Match Report -
Tighter, but Celtic still the better team
By Iain Benson
Hyde were a much tougher opposition than the team that rolled over 5-1 less than a month previously in the Trophy encounter, but there is still a long way to go for Steve Waywell?s men.

Prince looked to continue his good form and went close twice, forcing a decent stop out of the erratic home keeper Njedbayi. A denied penalty shout in the Celtic box suddenly left Celtic breaking with a lot of pace and space. Eastwood evaded the dangerous challenge from an Adams before slotting the ball to Prince. Prince freed Ellington with a well-weighted ball and Hyde looked very exposed, but Ellington?s shot was narrowly wide across the face. Moments later and Ellington was unable to evade Adams? clumsy challenge and the big defender was rightly booked.

With Celtic unable to score despite several glorious chances, Hyde started to get a foothold. Clee looked dangerous and provided a good ball for McNeil, but the ex-Celtic striker headed wide, and Hyde got a couple of corners that they were unable to convert. Thus it was Celtic who were finally able to find the net. And with Njedbayi in goals, it was always likely to be an error from the keeper. After Wharton had been booked for a crazy challenge on Eastwood, the free kick routine was barely cleared as far as Smith who raced back towards the box, nutmegged Flynn and ran around the slow turning defender before striking a low shot. It was a routine save, but Njedbayi somehow contrived to spill the ball right into the path of the league?s top scorer. Ellington said thank-you very much and tapped the ball over the line, unchallenged and unmarked.

The second half started with another error from Njedbayi and another goal for Ellington. Price worked some space well outside the box and blasted towards goal, Njedbayi was unable to keep hold of the ball as it squirmed from between his grasp, and Ellington was again on hand to pounce on the loose ball and lift it over the prostrate Hyde keeper.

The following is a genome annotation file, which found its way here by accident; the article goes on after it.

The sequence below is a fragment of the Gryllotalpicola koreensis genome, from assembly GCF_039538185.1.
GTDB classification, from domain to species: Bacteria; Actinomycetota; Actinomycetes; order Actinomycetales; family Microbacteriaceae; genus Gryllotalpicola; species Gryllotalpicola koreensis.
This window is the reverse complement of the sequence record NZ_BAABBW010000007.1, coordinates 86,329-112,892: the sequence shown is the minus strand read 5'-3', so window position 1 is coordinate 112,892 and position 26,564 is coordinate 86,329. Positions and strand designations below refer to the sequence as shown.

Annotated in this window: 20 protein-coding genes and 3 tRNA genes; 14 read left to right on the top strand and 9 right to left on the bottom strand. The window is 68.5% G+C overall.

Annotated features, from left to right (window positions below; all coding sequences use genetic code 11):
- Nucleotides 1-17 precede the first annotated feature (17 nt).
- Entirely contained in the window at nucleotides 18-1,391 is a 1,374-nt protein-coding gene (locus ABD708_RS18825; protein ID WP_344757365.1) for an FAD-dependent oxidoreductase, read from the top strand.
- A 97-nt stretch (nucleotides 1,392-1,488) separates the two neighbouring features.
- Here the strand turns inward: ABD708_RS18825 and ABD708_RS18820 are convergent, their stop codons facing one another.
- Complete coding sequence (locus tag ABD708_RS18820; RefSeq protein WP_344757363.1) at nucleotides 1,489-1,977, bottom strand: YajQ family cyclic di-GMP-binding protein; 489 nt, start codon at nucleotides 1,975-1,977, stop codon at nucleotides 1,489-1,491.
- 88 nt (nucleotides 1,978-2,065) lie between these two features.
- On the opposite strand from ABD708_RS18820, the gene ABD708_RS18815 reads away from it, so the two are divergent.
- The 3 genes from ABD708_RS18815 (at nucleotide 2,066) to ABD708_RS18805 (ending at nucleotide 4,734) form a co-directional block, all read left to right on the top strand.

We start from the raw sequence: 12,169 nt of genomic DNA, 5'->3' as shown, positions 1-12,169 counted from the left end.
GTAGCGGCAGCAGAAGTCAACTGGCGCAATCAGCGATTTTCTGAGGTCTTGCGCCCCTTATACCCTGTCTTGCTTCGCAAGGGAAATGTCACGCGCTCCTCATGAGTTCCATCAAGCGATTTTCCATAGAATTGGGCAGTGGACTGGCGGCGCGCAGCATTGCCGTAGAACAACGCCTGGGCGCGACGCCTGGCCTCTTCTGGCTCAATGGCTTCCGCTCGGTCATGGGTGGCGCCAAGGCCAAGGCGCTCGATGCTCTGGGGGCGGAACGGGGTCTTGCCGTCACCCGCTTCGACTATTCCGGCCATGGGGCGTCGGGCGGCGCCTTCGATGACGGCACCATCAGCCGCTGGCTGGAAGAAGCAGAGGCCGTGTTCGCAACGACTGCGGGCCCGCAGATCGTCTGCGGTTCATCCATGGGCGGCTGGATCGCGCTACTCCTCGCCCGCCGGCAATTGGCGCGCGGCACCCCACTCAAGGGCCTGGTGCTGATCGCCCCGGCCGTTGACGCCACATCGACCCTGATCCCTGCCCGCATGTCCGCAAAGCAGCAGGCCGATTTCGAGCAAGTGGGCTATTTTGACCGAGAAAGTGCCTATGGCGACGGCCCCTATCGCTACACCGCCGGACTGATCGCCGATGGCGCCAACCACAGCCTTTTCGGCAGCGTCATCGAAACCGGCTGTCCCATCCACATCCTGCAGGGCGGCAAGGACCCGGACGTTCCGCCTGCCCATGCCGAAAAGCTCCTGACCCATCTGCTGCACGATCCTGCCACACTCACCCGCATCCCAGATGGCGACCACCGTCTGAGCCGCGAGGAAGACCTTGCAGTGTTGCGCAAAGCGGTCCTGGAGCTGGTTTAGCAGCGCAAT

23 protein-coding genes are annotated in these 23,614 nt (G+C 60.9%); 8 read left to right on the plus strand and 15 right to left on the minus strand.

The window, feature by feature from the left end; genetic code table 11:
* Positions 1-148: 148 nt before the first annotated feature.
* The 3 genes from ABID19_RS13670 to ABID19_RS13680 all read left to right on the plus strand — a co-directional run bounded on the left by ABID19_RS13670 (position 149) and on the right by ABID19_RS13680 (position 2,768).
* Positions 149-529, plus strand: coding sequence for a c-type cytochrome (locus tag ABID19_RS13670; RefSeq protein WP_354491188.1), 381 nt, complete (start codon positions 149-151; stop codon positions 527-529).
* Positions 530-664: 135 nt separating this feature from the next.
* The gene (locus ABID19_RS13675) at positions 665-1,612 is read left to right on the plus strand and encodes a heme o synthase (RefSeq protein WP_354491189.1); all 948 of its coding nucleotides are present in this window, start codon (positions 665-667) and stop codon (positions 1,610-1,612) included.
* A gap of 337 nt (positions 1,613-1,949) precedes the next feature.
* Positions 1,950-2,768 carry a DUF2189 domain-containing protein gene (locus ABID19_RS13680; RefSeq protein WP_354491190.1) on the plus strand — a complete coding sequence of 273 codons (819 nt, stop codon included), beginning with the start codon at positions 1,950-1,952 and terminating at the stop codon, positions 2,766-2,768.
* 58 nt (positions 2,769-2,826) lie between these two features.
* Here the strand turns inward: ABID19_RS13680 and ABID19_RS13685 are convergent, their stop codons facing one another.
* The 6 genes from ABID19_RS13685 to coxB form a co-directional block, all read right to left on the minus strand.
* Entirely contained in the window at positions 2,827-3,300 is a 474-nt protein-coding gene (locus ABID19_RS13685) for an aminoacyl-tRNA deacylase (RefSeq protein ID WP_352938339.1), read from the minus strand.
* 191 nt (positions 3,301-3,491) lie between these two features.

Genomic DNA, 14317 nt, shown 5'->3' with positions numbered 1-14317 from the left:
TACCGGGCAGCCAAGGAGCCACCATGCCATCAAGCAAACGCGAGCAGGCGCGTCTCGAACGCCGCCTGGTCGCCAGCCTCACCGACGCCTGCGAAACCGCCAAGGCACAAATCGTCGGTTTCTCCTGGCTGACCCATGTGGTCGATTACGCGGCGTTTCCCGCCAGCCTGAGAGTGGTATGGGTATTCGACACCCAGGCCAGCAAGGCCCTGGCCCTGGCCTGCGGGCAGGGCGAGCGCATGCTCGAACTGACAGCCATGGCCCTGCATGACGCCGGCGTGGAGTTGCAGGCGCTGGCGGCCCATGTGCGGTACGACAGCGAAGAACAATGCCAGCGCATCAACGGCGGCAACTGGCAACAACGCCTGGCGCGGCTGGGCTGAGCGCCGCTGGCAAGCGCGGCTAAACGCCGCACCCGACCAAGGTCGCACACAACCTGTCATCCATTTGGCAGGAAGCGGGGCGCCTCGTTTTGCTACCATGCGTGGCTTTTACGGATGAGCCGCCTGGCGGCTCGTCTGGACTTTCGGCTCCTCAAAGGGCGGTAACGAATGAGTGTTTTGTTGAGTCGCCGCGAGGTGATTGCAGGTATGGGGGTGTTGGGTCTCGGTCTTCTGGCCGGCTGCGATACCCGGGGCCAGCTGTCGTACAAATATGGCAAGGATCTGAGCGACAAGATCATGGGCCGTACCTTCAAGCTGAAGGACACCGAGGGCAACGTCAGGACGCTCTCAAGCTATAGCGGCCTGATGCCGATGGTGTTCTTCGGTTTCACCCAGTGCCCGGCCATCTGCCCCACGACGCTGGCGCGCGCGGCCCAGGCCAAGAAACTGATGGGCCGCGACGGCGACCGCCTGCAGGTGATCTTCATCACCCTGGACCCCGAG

Perhaps thoughts of the 5-1 win crept into the minds of the players and they eased off a little when the second goal went in, and that was a mistake. Wharton?s through ball to McNeil gave him time and space, and he used it to thread a ball through to Johnson who slotted the ball past Pettinger in a simple, but effective move that halved the deficit.

Celtic tried to re-establish their lead with some nice interchanges between Price and Smith before Njedbayi was forced into an acrobatic save to tip Price?s thunderous top corner shot away for a corner. Anything Njedbayi could do, Pettinger could do better. McNeil again found himself in space, but went for goal himself from the corner of the box, teeing himself up for a half volley that Pettinger reacted exceptionally well to, leaping across to parry one-handed the shot away for a corner. Pettinger was then beaten by McNeil during Hyde?s best period. He coolly chipped a speedy ball over Pettinger and was unlucky to see it come back off the inside of the post, as Hyde stood and stared in disbelief, Kilbane put the ball out for a corner.

Garvey was brought on to replace the tiring Eastwood and as he touched the ball for the first time, Tolson slid in from the side and took Garvey out. It looked deliberate and malicious, and he only got a yellow card. Celtic got revenge in a classy way. When Flynn handballed right on the edge of the box, Celtic worked a superb corner routine, pulling the defence apart with a run from Prince allowing Garvey to knock the ball into the path of Barnard who drove a zipping low drive well out of the reach of Njedbayi into the bottom corner to claim his first goal for the club.

Njedbayi did reach Garvey?s thunderous shot with five minutes remaining as Hyde started to crumble and Celtic surged forward. Laid off by Barnard it was an excellent shot, and Njedbayi did very well to reach it. Prince then forced another save out of him, running in from a tight angle ? again it squirmed from his grasp, but this time there was no Ellington to tap in. Instead, Ellington tried the tight-angled low-drive and forced Njedbayi to save with his feet. Hyde did manage a late shot, Johnson?s shot taking a deflection off Sykes that took all the sting out of it, but there was no fight in the Tigers at the end.

Hyde made several penalty claims throughout the game, but the referee dismissed them all; given that the players had the ball in the Celtic box, perhaps they may win more games if they tried to score instead of win a spot-kick. The referee was equally unheeding of the Celtic player?s shouts, for there were two straight red fouls from Tolson and Armstrong on Garvey and Black, and Adams and Wharton could well have seen yellow twice for dangerous challenges after being booked already.

It was a typical derby game in many ways, but extends Celtic?s unbeaten run and ends Hyde?s recent run of good results. The final derby match of this little run match is in a week, and Celtic must be confident going into it.

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